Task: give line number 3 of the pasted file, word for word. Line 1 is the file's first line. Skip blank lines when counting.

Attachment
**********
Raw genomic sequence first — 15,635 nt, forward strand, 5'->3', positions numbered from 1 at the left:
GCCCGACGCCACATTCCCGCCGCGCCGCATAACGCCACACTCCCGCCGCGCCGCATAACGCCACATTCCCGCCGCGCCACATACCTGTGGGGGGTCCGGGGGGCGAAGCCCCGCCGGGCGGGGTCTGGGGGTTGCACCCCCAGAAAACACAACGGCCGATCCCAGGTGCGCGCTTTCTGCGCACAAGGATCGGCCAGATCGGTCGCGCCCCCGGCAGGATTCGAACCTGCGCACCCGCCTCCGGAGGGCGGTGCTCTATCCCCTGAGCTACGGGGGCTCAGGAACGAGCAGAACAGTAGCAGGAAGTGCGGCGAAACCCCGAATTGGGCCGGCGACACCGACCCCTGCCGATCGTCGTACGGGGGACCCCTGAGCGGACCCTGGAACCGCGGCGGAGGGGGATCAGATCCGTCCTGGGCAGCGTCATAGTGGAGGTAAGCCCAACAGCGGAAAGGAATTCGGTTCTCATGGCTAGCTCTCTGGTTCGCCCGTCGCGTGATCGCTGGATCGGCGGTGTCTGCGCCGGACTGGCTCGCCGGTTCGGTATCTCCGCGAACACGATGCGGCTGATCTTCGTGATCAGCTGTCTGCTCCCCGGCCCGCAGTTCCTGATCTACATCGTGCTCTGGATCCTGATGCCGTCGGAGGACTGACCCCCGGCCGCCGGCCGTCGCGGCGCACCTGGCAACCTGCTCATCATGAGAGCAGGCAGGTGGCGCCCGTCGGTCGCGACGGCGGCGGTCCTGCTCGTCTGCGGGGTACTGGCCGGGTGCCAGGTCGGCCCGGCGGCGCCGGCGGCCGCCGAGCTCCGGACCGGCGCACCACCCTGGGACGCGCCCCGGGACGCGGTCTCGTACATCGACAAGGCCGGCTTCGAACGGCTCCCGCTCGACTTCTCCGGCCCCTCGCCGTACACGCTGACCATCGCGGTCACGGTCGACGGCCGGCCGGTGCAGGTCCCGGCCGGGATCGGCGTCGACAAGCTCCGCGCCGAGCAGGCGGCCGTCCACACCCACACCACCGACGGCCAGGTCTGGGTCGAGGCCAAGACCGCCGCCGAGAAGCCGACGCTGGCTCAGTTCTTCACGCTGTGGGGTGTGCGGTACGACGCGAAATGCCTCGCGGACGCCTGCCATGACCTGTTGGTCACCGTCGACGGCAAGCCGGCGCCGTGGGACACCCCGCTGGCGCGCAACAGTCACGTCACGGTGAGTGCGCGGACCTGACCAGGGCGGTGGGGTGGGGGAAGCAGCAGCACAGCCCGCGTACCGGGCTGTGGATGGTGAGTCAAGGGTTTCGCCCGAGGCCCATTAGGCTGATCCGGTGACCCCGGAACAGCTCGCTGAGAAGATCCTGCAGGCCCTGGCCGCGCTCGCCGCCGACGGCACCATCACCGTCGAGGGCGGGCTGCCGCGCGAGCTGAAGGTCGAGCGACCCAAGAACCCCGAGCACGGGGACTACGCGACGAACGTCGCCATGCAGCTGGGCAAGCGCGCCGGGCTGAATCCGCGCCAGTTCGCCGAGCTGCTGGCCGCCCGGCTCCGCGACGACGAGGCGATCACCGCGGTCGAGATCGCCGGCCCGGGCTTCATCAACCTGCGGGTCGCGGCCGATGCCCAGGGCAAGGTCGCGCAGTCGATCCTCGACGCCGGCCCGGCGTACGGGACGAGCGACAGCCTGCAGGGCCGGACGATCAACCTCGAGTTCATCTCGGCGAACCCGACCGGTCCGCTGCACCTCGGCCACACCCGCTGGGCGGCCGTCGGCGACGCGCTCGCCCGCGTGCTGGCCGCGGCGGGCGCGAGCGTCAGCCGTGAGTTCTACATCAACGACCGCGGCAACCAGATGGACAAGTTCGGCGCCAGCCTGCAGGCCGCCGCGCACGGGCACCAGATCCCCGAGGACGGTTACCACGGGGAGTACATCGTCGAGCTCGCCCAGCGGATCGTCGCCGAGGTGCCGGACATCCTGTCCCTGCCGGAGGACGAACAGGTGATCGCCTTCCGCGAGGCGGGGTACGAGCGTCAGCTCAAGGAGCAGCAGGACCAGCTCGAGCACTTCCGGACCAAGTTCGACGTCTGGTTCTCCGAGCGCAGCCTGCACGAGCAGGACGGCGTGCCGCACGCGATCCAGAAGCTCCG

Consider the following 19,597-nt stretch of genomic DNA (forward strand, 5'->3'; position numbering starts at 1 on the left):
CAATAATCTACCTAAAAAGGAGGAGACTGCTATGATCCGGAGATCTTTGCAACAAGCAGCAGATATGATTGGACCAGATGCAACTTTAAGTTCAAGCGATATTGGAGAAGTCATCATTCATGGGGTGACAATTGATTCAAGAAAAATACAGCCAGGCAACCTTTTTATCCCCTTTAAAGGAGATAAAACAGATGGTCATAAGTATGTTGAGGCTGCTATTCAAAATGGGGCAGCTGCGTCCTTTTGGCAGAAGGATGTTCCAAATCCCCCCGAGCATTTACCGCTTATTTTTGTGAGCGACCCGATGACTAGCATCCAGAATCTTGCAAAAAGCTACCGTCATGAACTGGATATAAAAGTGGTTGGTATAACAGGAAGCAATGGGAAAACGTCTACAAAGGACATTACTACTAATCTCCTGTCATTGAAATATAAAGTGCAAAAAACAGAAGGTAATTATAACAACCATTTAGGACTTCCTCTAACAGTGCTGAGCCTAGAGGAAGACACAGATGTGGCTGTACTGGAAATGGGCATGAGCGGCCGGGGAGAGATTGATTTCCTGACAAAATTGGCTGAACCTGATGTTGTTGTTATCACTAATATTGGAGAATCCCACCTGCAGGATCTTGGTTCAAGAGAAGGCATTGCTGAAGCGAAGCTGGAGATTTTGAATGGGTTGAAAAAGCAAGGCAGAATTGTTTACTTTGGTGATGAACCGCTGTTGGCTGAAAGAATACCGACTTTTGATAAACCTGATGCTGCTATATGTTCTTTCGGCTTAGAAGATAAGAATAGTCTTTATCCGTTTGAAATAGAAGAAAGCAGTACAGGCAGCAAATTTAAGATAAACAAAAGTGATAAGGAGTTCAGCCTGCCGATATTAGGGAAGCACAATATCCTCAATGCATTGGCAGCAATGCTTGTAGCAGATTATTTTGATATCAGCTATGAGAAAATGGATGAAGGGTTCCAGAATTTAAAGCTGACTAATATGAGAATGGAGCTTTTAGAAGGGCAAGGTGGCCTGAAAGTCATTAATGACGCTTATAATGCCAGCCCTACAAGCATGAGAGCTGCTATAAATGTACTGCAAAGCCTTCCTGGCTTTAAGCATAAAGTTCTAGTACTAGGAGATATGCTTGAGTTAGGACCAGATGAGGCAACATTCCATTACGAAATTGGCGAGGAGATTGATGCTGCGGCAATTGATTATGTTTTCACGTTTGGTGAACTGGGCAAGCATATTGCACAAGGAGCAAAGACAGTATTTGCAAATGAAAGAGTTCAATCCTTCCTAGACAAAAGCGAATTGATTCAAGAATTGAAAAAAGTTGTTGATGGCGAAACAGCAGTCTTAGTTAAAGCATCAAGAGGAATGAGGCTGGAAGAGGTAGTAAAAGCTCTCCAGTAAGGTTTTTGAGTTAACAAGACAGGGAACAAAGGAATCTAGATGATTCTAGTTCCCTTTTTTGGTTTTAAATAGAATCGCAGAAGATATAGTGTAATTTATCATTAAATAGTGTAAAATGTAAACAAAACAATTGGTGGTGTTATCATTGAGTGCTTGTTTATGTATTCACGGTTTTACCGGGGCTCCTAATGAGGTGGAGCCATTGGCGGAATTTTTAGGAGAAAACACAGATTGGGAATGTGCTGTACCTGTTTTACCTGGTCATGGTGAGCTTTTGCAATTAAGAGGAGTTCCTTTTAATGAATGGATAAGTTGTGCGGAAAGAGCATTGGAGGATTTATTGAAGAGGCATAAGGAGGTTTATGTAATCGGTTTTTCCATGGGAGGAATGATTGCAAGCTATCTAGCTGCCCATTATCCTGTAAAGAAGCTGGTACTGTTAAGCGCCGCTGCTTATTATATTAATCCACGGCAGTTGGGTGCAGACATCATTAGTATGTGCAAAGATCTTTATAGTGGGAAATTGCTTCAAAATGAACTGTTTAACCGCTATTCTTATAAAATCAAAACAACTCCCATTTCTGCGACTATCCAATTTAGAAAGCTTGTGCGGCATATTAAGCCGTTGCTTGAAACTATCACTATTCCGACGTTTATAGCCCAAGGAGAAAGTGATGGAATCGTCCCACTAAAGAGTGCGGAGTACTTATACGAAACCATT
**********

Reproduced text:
Consider the following 19,597-nt stretch of genomic DNA (forward strand, 5'->3'; position numbering starts at 1 on the left):